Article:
Volume 1 Supplement 1

BioSysBio 2007: Systems Biology, Bioinformatics, Synthetic Biology

Open Access

The NetBuilder' project: development of a tool for constructing, simulating, evolving, and analysing complex regulatory networks

  • Katja Wegner1Email author,
  • Johannes Knabe1,
  • Mark Robinson1,
  • Attila Egri-Nagy1,
  • Maria Schilstra1 and
  • Chrystopher Nehaniv1
BMC Systems Biology20071(Suppl 1):P72

DOI: 10.1186/1752-0509-1-S1-P72

Published: 8 May 2007

Regulatory networks

Regulatory networks specify how processes such as gene expression or cell-cell signalling are controlled by regulators. Such regulatory networks may contain feedback loops, non-linear interactions and processes working on varying timescales, and can be very complex. Moreover, regulators often act in concert. Particularly in genetic regulatory networks, regulatory agents such as transcription factors may take part in various combinations, each of which may have a specific effect, and may be present at specific developmental stages in specific cells or tissues. To handle this complexity and to understand different relationships in the network, modelling and simulation techniques are used. "In silico" techniques enable researchers to study networks in a very flexible, cheap and fast way compared to "in vitro" and "in vivo" experiments. Therefore, we are developing NetBuilder' http://strc.herts.ac.uk/bio/maria/Apostrophe, a tool for integrating the construction, simulation, evolution, and analysis of complex regulatory networks. NetBuilder' uses the Petri Net formalism to aid the modelling and analysis processes, and to support understanding of the network structure and the role of the various elements.


NetBuilder' consists of a model designer and a simulation engine, and modules for visualisation and analysis of the network structure and simulation results are under development.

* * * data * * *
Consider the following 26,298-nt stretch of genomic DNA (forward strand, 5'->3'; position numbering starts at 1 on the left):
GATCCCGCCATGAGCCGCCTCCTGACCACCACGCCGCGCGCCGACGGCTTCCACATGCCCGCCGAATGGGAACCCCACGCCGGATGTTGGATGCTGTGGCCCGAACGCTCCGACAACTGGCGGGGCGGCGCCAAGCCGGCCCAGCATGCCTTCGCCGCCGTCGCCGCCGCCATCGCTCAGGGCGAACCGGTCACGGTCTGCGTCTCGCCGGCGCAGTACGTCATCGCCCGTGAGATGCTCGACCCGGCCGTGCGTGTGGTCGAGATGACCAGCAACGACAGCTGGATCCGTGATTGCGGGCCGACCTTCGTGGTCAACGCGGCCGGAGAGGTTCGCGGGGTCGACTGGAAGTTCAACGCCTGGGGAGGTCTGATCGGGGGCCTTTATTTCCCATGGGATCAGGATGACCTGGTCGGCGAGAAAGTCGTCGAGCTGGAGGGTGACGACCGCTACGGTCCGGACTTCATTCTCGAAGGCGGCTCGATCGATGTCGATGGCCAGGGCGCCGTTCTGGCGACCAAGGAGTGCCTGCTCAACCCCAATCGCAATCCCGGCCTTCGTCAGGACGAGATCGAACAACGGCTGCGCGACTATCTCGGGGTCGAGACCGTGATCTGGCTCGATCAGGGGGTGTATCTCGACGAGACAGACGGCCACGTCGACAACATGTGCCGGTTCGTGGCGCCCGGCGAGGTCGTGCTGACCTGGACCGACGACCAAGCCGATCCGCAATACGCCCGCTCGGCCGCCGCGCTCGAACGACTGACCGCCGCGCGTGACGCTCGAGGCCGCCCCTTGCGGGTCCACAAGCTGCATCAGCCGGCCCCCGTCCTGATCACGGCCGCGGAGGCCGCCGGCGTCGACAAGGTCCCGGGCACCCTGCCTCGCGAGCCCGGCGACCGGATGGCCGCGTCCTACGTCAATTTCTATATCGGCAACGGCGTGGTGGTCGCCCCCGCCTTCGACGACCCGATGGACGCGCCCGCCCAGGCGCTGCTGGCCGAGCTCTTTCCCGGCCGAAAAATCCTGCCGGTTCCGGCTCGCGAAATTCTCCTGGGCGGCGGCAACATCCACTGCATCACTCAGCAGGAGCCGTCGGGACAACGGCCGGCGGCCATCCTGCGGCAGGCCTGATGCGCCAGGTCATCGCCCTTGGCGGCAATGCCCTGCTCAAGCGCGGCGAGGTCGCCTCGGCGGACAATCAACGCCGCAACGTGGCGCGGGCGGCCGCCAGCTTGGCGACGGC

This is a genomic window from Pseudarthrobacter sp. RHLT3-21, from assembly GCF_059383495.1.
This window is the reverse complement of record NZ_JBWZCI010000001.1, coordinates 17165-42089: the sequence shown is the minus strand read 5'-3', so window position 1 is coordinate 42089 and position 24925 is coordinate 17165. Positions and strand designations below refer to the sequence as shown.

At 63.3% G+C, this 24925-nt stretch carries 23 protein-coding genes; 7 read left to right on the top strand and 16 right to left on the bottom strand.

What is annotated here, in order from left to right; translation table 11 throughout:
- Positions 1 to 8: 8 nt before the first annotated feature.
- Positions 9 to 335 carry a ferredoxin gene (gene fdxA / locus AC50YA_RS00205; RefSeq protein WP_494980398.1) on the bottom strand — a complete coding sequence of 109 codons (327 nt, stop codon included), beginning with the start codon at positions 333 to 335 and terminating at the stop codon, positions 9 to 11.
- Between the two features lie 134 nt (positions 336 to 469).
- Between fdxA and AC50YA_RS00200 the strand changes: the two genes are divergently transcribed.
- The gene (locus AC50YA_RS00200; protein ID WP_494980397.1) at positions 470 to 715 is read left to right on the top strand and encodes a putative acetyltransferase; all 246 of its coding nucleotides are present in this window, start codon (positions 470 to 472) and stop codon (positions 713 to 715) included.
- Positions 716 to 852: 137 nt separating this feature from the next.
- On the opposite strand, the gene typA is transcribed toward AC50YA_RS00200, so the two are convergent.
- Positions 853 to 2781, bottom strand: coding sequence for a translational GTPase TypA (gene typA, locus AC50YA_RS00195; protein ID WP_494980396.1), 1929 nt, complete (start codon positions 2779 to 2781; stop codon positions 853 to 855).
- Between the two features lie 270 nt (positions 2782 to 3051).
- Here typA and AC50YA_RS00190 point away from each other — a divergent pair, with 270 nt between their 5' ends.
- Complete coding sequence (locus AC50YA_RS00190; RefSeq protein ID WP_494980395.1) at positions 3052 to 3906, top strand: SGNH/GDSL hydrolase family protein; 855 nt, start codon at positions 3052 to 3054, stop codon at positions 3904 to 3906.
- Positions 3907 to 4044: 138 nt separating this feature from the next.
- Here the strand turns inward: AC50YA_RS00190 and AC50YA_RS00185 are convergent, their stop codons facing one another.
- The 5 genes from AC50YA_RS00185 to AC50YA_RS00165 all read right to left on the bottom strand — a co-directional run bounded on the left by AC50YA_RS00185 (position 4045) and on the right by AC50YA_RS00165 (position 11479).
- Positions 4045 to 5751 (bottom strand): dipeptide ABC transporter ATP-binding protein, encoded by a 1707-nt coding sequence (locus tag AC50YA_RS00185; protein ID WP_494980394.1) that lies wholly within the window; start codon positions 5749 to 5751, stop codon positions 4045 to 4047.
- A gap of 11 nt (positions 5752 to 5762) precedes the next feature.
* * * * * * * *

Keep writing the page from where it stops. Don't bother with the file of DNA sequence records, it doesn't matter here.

1. Network construction: the creation of Petri Net network representations is facilitated by a graphical model designer, but can also be done relatively easily (and in principle in a more flexible way) by programming the appropriate commands in a Python driver module.

2. Simulation: NetBuilder' automatically converts the Petri Net model into the set of vectors required to perform the simulation of its dynamics (a state vector, a stoichiometric matrix, and a vector containing information about the regulatory interactions). This mathematical model can then be simulated by using either stochastic (Gillespie algorithm) or deterministic (standard numerical ODE integration) methods. Techniques for carrying out hybrid stochastic-deterministic simulations are being developed and implemented.

3. Evolution: we have developed a (genetic) algorithm to evolve genetic regulatory networks that show a specified output behaviour on the basis of a given input function. We are currently attempting to generalise the procedures somewhat, and make them suitable for integration into NetBuilder'.

4. Analysis: methods for reducing the complexity of networks, for finding network motifs, and for comparing dynamic behaviour are being developed, implemented, and integrated.

5. Interoperability: NetBuilder' supports SBML. Connection to Systems Biology Workbench (offering further simulation and analysis tools) is planned.

Emphasis on regulatory interactions

The model designer and simulation engine can be used to create and simulate the dynamics of a wide range of biological reaction networks. Although its graphical user interface does not allow definition of arbitrary rate equations (a large number of existing modelling and simulation tools can be used to do this), NetBuilder is intended to support the specification of complex combinatorial regulatory interactions on the basis of a limited set of relatively simple primitives (to describe the interaction) and operators (to describe their combination).


NetBuilder' aims to offer a range of methods and tools that are useful for modelling, simulating, evolving, and analysing complex regulatory networks, and it is hoped that it will thereby assist in the understanding of the structure and dynamics of these networks.

Authors’ Affiliations

Biological and Neural Computation Group, Science & Technology Research Institute, University of Hertfordshire


© Wegner et al; licensee BioMed Central Ltd. 2007

This article is published under license to BioMed Central Ltd.